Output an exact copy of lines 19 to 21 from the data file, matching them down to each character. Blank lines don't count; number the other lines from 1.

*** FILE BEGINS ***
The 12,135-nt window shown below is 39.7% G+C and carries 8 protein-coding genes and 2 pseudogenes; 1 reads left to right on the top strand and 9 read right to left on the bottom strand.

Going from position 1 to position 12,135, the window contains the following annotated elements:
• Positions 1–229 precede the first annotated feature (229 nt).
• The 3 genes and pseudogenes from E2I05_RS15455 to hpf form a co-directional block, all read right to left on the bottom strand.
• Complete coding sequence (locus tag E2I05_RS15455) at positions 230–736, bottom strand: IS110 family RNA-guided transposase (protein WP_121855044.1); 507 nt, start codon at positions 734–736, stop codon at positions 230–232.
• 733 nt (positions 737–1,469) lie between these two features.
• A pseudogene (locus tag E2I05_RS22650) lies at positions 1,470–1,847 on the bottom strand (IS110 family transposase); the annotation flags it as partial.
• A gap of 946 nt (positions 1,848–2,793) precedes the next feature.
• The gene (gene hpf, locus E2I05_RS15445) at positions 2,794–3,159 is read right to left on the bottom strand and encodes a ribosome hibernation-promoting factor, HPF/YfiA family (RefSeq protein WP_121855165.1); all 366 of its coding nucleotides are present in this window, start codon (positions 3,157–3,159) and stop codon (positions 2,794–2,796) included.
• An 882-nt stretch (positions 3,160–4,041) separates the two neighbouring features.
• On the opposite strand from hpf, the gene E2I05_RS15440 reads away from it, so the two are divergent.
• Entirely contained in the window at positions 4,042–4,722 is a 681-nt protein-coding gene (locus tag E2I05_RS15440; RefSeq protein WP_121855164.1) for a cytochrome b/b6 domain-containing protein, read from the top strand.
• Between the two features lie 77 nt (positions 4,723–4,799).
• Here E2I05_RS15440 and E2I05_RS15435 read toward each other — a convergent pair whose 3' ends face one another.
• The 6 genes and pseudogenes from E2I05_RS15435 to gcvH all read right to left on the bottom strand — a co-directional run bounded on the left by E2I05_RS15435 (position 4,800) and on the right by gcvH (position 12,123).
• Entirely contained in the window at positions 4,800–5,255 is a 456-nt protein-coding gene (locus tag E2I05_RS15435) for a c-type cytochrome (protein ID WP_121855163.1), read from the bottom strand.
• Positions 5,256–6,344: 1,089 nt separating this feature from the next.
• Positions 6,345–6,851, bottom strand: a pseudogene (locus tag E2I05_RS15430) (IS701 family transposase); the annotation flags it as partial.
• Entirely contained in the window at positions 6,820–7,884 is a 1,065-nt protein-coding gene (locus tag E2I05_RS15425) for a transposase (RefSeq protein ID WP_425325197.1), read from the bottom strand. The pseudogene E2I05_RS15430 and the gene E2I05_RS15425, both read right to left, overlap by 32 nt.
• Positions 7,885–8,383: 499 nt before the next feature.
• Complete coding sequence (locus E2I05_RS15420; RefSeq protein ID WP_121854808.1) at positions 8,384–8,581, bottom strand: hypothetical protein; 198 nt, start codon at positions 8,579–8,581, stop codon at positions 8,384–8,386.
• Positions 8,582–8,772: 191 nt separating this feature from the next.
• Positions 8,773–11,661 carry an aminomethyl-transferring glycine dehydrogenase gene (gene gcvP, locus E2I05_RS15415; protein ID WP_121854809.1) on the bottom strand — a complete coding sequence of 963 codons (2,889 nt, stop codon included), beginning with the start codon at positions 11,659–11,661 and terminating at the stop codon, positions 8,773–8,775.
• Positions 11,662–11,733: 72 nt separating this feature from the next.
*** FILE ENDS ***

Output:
• Entirely contained in the window at positions 6,820–7,884 is a 1,065-nt protein-coding gene (locus tag E2I05_RS15425) for a transposase (RefSeq protein ID WP_425325197.1), read from the bottom strand. The pseudogene E2I05_RS15430 and the gene E2I05_RS15425, both read right to left, overlap by 32 nt.
• Positions 7,885–8,383: 499 nt before the next feature.
• Complete coding sequence (locus E2I05_RS15420; RefSeq protein ID WP_121854808.1) at positions 8,384–8,581, bottom strand: hypothetical protein; 198 nt, start codon at positions 8,579–8,581, stop codon at positions 8,384–8,386.